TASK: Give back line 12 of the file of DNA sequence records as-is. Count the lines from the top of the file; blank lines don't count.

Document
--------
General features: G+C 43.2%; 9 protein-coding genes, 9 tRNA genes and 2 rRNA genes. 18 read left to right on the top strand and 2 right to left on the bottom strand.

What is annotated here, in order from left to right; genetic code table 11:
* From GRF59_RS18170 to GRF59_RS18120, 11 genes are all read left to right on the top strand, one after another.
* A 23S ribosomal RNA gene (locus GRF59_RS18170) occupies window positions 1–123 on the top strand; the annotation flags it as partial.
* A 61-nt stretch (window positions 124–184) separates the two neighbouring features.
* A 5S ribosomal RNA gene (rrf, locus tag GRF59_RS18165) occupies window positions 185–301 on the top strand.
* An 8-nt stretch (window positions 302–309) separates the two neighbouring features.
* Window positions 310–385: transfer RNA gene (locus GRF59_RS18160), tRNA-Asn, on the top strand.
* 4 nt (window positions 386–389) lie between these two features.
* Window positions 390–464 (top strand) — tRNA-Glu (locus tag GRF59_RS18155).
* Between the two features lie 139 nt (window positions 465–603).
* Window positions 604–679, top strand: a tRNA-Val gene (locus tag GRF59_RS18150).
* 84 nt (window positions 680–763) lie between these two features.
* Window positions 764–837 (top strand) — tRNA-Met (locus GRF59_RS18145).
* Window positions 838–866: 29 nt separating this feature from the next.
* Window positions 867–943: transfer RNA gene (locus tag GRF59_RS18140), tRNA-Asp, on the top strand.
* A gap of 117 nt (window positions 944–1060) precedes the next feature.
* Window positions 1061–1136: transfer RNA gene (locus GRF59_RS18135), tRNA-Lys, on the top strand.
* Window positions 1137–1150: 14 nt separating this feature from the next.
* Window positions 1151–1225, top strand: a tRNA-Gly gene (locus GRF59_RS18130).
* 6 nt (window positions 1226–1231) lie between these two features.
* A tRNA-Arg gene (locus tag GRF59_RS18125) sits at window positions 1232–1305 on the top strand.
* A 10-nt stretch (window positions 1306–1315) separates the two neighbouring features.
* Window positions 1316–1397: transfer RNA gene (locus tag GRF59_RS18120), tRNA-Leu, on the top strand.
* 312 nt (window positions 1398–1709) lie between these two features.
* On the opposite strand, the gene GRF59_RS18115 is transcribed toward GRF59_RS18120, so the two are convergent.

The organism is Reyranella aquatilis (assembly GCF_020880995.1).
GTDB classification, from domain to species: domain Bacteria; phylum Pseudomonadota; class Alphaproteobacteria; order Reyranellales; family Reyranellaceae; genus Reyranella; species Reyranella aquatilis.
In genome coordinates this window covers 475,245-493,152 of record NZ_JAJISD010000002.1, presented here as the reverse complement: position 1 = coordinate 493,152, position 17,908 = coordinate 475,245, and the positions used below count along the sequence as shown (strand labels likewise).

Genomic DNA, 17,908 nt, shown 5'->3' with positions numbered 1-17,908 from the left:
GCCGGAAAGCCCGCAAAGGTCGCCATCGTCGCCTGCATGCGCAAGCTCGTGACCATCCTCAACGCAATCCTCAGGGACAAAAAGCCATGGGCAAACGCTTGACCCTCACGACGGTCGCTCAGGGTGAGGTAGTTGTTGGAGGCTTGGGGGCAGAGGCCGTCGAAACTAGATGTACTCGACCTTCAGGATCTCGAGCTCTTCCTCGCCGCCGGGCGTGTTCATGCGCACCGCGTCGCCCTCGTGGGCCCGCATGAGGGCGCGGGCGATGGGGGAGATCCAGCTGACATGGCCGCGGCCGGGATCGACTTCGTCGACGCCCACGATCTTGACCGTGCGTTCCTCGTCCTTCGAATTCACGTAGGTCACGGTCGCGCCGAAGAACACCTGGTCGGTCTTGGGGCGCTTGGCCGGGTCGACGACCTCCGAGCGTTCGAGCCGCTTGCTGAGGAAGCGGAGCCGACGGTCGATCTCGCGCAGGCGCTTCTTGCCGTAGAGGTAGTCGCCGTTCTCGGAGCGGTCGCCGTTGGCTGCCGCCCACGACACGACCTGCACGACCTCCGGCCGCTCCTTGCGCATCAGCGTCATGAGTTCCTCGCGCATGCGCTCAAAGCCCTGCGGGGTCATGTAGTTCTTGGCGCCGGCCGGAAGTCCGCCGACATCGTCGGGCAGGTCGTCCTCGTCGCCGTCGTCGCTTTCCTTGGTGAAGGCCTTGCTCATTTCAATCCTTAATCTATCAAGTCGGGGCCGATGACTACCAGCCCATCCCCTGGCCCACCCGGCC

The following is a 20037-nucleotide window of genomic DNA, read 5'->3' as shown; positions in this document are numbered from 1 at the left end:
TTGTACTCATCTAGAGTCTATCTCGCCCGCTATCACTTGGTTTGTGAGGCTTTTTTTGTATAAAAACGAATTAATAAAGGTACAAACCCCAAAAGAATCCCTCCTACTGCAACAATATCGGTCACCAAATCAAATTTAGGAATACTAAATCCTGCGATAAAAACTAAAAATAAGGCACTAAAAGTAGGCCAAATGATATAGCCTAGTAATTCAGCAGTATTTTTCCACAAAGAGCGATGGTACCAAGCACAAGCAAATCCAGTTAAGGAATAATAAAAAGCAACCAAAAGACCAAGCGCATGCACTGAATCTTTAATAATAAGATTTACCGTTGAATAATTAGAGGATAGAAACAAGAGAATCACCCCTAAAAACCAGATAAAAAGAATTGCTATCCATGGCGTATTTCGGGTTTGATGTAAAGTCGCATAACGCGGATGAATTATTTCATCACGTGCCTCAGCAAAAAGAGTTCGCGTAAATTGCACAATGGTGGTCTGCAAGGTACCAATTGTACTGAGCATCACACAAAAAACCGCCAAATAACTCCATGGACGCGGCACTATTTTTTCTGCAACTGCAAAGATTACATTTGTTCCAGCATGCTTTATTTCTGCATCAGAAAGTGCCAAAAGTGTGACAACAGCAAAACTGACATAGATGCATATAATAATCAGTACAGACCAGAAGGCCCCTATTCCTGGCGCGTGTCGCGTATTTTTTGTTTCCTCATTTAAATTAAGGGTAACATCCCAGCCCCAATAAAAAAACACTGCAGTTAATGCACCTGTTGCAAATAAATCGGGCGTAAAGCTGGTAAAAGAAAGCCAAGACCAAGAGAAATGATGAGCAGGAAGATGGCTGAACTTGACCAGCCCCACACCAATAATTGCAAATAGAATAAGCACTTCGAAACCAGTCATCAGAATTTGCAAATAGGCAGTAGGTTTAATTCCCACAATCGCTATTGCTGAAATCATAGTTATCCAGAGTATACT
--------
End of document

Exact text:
* Window positions 604–679, top strand: a tRNA-Val gene (locus tag GRF59_RS18150).